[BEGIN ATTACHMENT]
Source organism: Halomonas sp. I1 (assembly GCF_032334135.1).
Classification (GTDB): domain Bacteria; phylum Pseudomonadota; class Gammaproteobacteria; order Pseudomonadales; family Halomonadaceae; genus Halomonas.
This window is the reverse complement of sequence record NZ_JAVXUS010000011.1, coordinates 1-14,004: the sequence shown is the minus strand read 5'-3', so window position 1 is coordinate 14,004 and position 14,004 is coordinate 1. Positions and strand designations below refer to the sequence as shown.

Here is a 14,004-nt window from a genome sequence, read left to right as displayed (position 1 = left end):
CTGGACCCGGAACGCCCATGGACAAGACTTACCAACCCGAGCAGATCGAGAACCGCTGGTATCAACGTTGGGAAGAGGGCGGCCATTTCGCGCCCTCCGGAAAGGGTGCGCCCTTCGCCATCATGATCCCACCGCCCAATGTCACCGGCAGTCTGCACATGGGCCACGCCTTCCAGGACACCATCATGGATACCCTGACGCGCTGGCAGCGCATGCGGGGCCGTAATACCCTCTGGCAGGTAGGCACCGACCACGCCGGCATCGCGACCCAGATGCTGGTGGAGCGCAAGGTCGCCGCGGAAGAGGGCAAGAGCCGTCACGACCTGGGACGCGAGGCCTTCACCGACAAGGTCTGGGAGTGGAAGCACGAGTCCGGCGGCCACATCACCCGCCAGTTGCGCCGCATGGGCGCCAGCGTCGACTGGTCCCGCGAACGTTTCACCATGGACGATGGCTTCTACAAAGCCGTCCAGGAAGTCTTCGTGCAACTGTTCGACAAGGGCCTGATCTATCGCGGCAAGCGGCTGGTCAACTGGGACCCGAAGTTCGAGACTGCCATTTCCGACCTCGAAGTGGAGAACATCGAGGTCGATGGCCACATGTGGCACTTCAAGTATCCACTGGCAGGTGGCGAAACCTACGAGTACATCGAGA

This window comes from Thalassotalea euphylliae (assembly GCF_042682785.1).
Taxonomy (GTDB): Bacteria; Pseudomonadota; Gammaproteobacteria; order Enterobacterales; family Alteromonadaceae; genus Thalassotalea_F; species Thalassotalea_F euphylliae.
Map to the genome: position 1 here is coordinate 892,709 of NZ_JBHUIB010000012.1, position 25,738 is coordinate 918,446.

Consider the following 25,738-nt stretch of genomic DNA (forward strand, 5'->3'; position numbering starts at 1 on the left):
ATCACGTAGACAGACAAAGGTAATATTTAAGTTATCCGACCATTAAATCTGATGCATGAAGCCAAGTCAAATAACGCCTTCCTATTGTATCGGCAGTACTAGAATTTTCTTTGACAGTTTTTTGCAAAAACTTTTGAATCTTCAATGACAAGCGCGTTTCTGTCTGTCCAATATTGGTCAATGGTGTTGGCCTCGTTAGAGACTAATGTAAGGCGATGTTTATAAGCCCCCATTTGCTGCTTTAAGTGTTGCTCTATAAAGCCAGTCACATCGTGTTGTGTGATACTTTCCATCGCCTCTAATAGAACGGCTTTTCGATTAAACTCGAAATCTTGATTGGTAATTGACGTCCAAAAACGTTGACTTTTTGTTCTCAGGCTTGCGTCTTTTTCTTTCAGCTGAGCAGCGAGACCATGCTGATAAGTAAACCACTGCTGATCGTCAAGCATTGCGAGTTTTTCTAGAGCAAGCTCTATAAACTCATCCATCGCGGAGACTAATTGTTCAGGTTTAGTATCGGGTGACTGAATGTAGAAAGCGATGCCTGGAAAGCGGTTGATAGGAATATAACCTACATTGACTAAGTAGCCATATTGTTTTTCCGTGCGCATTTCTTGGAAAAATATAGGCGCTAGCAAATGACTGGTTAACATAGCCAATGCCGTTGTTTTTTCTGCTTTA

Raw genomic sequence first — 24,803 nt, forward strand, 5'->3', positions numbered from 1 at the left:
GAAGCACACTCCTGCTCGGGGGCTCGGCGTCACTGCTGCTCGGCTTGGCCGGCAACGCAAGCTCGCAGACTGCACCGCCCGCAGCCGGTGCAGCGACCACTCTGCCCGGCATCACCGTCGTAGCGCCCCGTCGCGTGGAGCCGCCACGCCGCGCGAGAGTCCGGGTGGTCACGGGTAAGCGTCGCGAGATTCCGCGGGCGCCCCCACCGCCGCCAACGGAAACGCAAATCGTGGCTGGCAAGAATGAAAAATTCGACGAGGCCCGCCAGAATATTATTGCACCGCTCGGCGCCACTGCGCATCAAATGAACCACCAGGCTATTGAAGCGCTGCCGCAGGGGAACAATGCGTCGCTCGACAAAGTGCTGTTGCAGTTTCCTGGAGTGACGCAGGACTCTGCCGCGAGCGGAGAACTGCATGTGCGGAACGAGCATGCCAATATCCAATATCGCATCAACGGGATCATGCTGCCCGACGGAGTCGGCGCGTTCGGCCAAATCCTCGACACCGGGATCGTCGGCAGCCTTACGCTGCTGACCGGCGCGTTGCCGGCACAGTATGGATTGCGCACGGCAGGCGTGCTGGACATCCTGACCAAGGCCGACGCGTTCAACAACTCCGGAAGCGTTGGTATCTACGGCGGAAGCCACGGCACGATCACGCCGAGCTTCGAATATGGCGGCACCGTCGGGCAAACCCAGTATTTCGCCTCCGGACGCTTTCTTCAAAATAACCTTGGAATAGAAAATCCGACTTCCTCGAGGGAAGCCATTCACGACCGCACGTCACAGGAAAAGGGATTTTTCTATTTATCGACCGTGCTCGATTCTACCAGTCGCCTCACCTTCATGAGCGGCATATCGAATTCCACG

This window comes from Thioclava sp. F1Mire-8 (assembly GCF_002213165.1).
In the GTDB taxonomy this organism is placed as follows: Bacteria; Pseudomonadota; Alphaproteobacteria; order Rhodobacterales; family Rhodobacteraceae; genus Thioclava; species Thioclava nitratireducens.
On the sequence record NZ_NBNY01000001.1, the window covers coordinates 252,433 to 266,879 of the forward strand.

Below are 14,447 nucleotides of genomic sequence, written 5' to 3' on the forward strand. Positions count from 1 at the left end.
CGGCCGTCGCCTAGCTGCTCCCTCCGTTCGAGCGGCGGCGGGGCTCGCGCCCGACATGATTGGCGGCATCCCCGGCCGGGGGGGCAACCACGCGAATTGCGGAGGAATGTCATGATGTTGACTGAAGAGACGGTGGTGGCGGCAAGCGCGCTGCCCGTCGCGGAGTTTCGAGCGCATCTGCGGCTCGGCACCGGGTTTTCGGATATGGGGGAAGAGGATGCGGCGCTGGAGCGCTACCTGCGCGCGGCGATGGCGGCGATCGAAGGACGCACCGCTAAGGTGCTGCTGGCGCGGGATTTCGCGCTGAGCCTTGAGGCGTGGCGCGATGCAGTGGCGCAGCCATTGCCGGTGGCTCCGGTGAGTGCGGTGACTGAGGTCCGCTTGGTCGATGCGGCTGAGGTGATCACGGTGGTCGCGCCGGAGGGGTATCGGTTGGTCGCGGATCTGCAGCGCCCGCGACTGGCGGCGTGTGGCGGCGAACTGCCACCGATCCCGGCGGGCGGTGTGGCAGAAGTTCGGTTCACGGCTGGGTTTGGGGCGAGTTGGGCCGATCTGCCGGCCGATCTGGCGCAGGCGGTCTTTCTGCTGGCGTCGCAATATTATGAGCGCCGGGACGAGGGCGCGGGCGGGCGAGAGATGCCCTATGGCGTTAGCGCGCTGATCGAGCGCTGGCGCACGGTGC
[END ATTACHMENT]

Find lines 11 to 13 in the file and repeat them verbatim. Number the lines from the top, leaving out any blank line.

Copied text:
Raw genomic sequence first — 24,803 nt, forward strand, 5'->3', positions numbered from 1 at the left:
GAAGCACACTCCTGCTCGGGGGCTCGGCGTCACTGCTGCTCGGCTTGGCCGGCAACGCAAGCTCGCAGACTGCACCGCCCGCAGCCGGTGCAGCGACCACTCTGCCCGGCATCACCGTCGTAGCGCCCCGTCGCGTGGAGCCGCCACGCCGCGCGAGAGTCCGGGTGGTCACGGGTAAGCGTCGCGAGATTCCGCGGGCGCCCCCACCGCCGCCAACGGAAACGCAAATCGTGGCTGGCAAGAATGAAAAATTCGACGAGGCCCGCCAGAATATTATTGCACCGCTCGGCGCCACTGCGCATCAAATGAACCACCAGGCTATTGAAGCGCTGCCGCAGGGGAACAATGCGTCGCTCGACAAAGTGCTGTTGCAGTTTCCTGGAGTGACGCAGGACTCTGCCGCGAGCGGAGAACTGCATGTGCGGAACGAGCATGCCAATATCCAATATCGCATCAACGGGATCATGCTGCCCGACGGAGTCGGCGCGTTCGGCCAAATCCTCGACACCGGGATCGTCGGCAGCCTTACGCTGCTGACCGGCGCGTTGCCGGCACAGTATGGATTGCGCACGGCAGGCGTGCTGGACATCCTGACCAAGGCCGACGCGTTCAACAACTCCGGAAGCGTTGGTATCTACGGCGGAAGCCACGGCACGATCACGCCGAGCTTCGAATATGGCGGCACCGTCGGGCAAACCCAGTATTTCGCCTCCGGACGCTTTCTTCAAAATAACCTTGGAATAGAAAATCCGACTTCCTCGAGGGAAGCCATTCACGACCGCACGTCACAGGAAAAGGGATTTTTCTATTTATCGACCGTGCTCGATTCTACCAGTCGCCTCACCTTCATGAGCGGCATATCGAATTCCACG

This window comes from Thioclava sp. F1Mire-8 (assembly GCF_002213165.1).